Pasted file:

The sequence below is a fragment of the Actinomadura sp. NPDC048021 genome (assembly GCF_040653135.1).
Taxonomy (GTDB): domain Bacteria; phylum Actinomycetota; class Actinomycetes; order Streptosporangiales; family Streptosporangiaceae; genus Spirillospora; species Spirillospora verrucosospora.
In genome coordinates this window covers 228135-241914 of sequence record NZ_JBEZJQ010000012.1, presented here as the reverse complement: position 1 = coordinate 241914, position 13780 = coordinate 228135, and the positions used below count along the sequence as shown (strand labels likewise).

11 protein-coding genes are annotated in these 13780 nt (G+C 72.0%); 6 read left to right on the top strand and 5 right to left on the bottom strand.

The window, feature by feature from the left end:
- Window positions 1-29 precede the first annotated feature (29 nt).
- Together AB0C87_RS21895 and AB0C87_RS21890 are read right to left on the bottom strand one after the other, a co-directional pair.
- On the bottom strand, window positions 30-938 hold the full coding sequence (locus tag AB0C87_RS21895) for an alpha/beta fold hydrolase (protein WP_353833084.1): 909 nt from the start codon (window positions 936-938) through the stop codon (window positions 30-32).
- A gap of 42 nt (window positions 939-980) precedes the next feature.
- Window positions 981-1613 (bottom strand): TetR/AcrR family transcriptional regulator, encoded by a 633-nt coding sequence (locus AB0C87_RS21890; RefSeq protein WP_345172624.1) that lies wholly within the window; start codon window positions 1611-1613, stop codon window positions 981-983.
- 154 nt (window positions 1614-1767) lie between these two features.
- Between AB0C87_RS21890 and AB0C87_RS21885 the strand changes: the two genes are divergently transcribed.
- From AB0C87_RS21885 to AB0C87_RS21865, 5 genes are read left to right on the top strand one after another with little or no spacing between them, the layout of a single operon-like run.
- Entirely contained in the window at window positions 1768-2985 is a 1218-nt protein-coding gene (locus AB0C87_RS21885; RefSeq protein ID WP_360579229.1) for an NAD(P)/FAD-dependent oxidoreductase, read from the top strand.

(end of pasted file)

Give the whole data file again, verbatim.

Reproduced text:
The sequence below is a fragment of the Actinomadura sp. NPDC048021 genome (assembly GCF_040653135.1).
Taxonomy (GTDB): domain Bacteria; phylum Actinomycetota; class Actinomycetes; order Streptosporangiales; family Streptosporangiaceae; genus Spirillospora; species Spirillospora verrucosospora.
In genome coordinates this window covers 228135-241914 of sequence record NZ_JBEZJQ010000012.1, presented here as the reverse complement: position 1 = coordinate 241914, position 13780 = coordinate 228135, and the positions used below count along the sequence as shown (strand labels likewise).

11 protein-coding genes are annotated in these 13780 nt (G+C 72.0%); 6 read left to right on the top strand and 5 right to left on the bottom strand.

The window, feature by feature from the left end:
- Window positions 1-29 precede the first annotated feature (29 nt).
- Together AB0C87_RS21895 and AB0C87_RS21890 are read right to left on the bottom strand one after the other, a co-directional pair.
- On the bottom strand, window positions 30-938 hold the full coding sequence (locus tag AB0C87_RS21895) for an alpha/beta fold hydrolase (protein WP_353833084.1): 909 nt from the start codon (window positions 936-938) through the stop codon (window positions 30-32).
- A gap of 42 nt (window positions 939-980) precedes the next feature.
- Window positions 981-1613 (bottom strand): TetR/AcrR family transcriptional regulator, encoded by a 633-nt coding sequence (locus AB0C87_RS21890; RefSeq protein WP_345172624.1) that lies wholly within the window; start codon window positions 1611-1613, stop codon window positions 981-983.
- 154 nt (window positions 1614-1767) lie between these two features.
- Between AB0C87_RS21890 and AB0C87_RS21885 the strand changes: the two genes are divergently transcribed.
- From AB0C87_RS21885 to AB0C87_RS21865, 5 genes are read left to right on the top strand one after another with little or no spacing between them, the layout of a single operon-like run.
- Entirely contained in the window at window positions 1768-2985 is a 1218-nt protein-coding gene (locus AB0C87_RS21885; RefSeq protein ID WP_360579229.1) for an NAD(P)/FAD-dependent oxidoreductase, read from the top strand.